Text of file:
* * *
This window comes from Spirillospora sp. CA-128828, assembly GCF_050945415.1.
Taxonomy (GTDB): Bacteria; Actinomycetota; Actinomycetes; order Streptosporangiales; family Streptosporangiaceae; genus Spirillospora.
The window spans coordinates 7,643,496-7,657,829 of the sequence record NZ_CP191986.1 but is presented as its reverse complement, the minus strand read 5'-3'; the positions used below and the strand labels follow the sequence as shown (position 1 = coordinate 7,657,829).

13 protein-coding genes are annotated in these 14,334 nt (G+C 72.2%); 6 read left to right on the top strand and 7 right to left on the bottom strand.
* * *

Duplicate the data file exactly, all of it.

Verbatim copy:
This window comes from Spirillospora sp. CA-128828, assembly GCF_050945415.1.
Taxonomy (GTDB): Bacteria; Actinomycetota; Actinomycetes; order Streptosporangiales; family Streptosporangiaceae; genus Spirillospora.
The window spans coordinates 7,643,496-7,657,829 of the sequence record NZ_CP191986.1 but is presented as its reverse complement, the minus strand read 5'-3'; the positions used below and the strand labels follow the sequence as shown (position 1 = coordinate 7,657,829).

13 protein-coding genes are annotated in these 14,334 nt (G+C 72.2%); 6 read left to right on the top strand and 7 right to left on the bottom strand.